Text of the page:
How Bethesda Can Improve Fallout 76

Fallout 76 dropped back in the winter of 2018, and it had a very tough first year indeed.

Recently, Bethesda Game Studios director Todd Howard admitted the game was ‘screwed up’ from the start, with a collection of problems ranging from bugs to a thoroughly unenjoyable and empty gaming experience. Still, legions of fans hoping for more Fallout bought into the game and made it the best they could.

Slowly, but surely, the game has begun to win over its fans. At first, Bethesda struggled to make it the excellent game it should have been, but much of that changed in April 2020 with the arrival of the Wastelanders update and with it, NPCs. noted that finally, it felt like a Fallout game, with the signs of life we all enjoyed coming across in the previous titles.

It is still being improved upon though, with the developers looking at introducing the option for multiple player CAMPS, and switchable skill perk builds. Both sound attractive to players, but we have a few other ideas which might make the game more attractive to potential new arrivals on the Fallout 76 scene.


Gaming minigames have become hugely popular in titles over recent years, with Red Dead Redemption giving players a chance to earn in-game currency by playing cards and dice, for example. Fallout: New Vegas had a similar theme, and it remains a cult favorite. The Nevada desert was a great backdrop for a Fallout title, with lots of source material that worked well in the game. A article on Vegas attractions noted there are 200,000 slot machines in town, and Bethesda used that to give the ‘New Vegas Strip’ a real flavor of the City of Lights. That sort of interactive experience could be hugely improved upon on PlayStation 4, offering immersive RPG fans the chance to up their caps or just have a little idle fun.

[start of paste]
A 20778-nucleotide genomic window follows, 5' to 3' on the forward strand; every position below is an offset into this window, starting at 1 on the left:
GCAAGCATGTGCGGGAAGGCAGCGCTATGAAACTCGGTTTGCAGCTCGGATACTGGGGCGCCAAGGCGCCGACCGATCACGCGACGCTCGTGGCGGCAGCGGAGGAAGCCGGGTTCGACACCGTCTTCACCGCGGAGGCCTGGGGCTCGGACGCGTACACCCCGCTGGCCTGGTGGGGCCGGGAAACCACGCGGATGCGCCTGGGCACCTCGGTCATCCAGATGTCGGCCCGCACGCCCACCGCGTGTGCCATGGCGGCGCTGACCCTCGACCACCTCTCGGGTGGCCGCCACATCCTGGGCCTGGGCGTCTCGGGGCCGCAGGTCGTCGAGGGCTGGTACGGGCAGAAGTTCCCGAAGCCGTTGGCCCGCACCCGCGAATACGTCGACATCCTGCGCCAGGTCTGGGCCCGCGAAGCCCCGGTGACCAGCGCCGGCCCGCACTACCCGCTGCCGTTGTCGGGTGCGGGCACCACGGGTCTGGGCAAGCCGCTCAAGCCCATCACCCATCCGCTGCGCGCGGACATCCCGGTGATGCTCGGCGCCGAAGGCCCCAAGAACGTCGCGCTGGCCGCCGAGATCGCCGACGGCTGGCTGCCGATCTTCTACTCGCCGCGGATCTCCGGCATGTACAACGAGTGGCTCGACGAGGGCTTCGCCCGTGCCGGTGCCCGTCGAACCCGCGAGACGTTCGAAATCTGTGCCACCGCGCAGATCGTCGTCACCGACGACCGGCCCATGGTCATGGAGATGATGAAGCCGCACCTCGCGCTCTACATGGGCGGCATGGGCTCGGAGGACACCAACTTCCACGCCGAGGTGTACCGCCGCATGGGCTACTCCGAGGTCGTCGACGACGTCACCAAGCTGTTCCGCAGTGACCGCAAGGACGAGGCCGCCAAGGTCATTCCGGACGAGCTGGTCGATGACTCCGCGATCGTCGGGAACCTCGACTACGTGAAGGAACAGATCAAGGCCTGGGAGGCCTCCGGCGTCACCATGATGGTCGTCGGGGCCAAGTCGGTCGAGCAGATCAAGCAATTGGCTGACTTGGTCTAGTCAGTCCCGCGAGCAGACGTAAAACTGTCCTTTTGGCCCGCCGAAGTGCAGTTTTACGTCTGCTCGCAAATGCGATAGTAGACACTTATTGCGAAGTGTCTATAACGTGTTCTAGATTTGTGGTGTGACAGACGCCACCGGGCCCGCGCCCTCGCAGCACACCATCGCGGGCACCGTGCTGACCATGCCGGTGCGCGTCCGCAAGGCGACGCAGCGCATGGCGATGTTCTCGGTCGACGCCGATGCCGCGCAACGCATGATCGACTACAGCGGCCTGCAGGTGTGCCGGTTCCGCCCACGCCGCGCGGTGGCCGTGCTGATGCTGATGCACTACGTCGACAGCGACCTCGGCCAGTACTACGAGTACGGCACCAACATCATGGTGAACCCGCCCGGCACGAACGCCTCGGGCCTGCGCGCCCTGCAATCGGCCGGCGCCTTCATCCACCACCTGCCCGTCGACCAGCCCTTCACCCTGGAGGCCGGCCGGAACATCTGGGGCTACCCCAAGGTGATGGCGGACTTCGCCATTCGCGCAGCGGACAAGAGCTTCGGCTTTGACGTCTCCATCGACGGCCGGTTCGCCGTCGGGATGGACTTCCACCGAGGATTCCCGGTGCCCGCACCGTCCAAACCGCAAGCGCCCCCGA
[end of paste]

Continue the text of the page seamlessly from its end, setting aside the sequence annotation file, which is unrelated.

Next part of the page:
One game that always struck a chord with gamers was Borderlands, due to the unique concept of customizable weapons. We are not talking about a few skins or a couple of sights as Fallout offers, but almost endless combinations and creations which meant there were literally millions of options for players. Some of Fallout’s weapon mods are ok, but a more in-depth crafting system might work nicely. The modding element of Skyrim, a much older game, allowed traits to be carried over to certain weapons, and it might be nice for Fallout players to be able to scrap their Vampire’s Fire Axe and use the Vampire mod on another weapon. Of course, it would come at a huge cap cost, or require the collection of special material to do so, but it would put better weapons in reach of players. Recently, enemies are levelled to a player’s ability, so putting more powerful firepower in their hands seems like it might be fun.

Levelling Up

What is the main aim of an RPG? Usually, it is all about levelling up, but beyond level 50 in Fallout 76, it really is not worth levelling up. Guns do not level with you, the things you can build at your CAMP do not improve. Instead, levelling up is purely functional, and it would be nice if perhaps this could be adjusted. Why not offer some reward for levelling up, maybe in line with some of the new rewards on the S.C.O.R.E board, introduced last year? A level up could bring a player more crafting materials, a free legendary weapon or even icons and skins for use within the game.


Under the new season’s structure, it must be possible to introduce NPC’s who are around only for that season, then disappear, telling an ongoing story within the game. Bethesda are pushing their ‘Fallout 1st’ subscription package, but to keep people coming back you need to offer depth, and an ongoing story might fit that. Each season, maybe a new group could move into one of the locations, offering a range of new and exciting challenges. They could feel much like the ally missions, but tell an ongoing story, which picks up each season where the previous one left off? That would keep players coming back, even if only to find out what happened next.

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